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A sign of the political gulf between Sonoma County and California and the rest of the country will soon be hanging on the bathroom door.

Starting March 1, all single-occupancy bathrooms in businesses, government buildings and public places must be open to people of either sex and display distinctive “all-gender” markings.

The change comes from a new state law meant to increase access to public bathrooms for transgender people and women. It was adopted in the wake of controversial legislation in North Carolina restricting bathroom use to a person’s birth gender.

“This addresses a whole segment of society that has been marginalized and feels like they are not included,” said Rick Dean, executive director of the Santa Rosa nonprofit HIV test center, Face to Face, whose clients include gay and transgender people. “It addresses it squarely and says, ‘We get it. Not a big deal.’ ”

The law, AB1732, was sponsored by Equality California, the Transgender Law Center and California NOW, and written by Assemblyman Phil Ting, D-San Francisco.

It allows people to use the public, single-stall bathroom of their choice, regardless of gender identity. Bathrooms used by more than one person at a time are exempt.

It sailed through the state Legislature despite concerns about costs to small business and what’s been called the “pee seat” — the sometimes wet toilet seat women sharing bathrooms with men might encounter. The only organized opposition came from the California Right to Life Committee.

It was signed by Gov. Jerry Brown in late September.

Since then, local businesses, schools and government agencies have been working to comply, an act that merely requires changing exterior bathroom signs. No other modifications must be made.

Potentially thousands of public bathrooms across the North Coast could be affected.

At the Sonoma County government center, workers have installed about 30 of the blue-and-white signs featuring silhouettes of a man and woman at a cost of about $200 each, said Caroline Judy, director of General Services.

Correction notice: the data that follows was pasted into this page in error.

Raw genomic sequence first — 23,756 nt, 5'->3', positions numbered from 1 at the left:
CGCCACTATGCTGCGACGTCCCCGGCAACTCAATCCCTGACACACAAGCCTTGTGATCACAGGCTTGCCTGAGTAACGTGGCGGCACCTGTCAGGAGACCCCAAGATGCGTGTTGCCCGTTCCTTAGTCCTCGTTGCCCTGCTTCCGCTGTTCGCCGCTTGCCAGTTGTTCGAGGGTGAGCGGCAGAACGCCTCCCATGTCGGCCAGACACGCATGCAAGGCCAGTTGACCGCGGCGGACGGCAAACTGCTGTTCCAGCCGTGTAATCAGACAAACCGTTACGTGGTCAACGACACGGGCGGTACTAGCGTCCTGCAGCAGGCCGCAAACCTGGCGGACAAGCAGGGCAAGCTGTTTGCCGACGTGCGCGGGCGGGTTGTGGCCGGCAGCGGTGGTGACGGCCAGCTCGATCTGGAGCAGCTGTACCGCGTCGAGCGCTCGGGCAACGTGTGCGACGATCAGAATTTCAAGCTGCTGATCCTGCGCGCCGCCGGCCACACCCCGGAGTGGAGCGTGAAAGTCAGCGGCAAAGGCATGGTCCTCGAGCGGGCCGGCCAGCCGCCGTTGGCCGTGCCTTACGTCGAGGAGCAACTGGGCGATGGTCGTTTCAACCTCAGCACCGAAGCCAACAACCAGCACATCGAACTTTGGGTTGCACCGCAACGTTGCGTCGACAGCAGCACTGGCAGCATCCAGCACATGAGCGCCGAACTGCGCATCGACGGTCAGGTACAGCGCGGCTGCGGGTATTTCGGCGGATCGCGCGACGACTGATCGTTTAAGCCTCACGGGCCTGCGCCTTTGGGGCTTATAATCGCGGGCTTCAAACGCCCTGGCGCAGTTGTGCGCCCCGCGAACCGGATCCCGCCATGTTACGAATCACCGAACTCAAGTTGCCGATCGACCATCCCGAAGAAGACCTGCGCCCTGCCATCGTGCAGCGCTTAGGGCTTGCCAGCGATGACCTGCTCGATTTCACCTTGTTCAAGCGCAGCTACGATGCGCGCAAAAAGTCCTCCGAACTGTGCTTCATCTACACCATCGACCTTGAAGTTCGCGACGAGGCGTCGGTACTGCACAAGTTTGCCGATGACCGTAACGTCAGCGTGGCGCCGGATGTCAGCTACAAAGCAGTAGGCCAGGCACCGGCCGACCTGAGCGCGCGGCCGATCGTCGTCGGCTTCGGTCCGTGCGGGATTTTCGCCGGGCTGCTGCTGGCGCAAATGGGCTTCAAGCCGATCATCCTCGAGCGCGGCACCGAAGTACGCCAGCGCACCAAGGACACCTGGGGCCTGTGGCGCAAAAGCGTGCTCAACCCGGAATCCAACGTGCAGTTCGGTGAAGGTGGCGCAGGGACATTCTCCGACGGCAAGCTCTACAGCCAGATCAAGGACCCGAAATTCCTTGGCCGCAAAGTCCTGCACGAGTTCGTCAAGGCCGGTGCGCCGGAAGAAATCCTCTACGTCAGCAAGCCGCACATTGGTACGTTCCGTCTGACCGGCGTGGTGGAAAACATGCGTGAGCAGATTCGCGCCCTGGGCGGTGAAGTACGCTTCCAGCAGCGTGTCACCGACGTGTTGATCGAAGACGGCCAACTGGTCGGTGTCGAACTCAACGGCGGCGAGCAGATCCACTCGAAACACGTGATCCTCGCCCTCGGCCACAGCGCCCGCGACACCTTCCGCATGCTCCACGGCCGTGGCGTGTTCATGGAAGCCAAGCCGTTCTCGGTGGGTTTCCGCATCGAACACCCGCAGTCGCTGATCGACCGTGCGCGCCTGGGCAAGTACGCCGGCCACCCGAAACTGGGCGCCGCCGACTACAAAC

Many more will be put up in other departments including the main jail, the Hall of Justice and the Family Justice Center.

She said the job would be finished by March 1.

“Basically, we’re working hard to make sure the county is compliant with the law,” Judy said.

Santa Rosa officials also were working to change 137 signs in city buildings from fire stations and park facilities. City costs were not available.

Local businesses, many of which already offer gender-neutral bathrooms, are making the change without controversy. A manager of Santa Rosa Chamber of Commerce said she was unaware of any concern over the new law or its requirements.

“There hasn’t been any conversation I’ve been privy to at all,” Chief Operating Officer Debbie Gesualdo said.

Advocates were pleased with the apparently widespread acceptance of AB1732.

Jason Howe, an Equality California spokesman, said it will provide equal access to women and gay people who have faced inconvenience and harassment under the old way of doing things.

“It’s interesting that as North Carolina is doing back flips to preserve its law, California is moving in the opposite direction with a minimum amount of debate,” Howe said.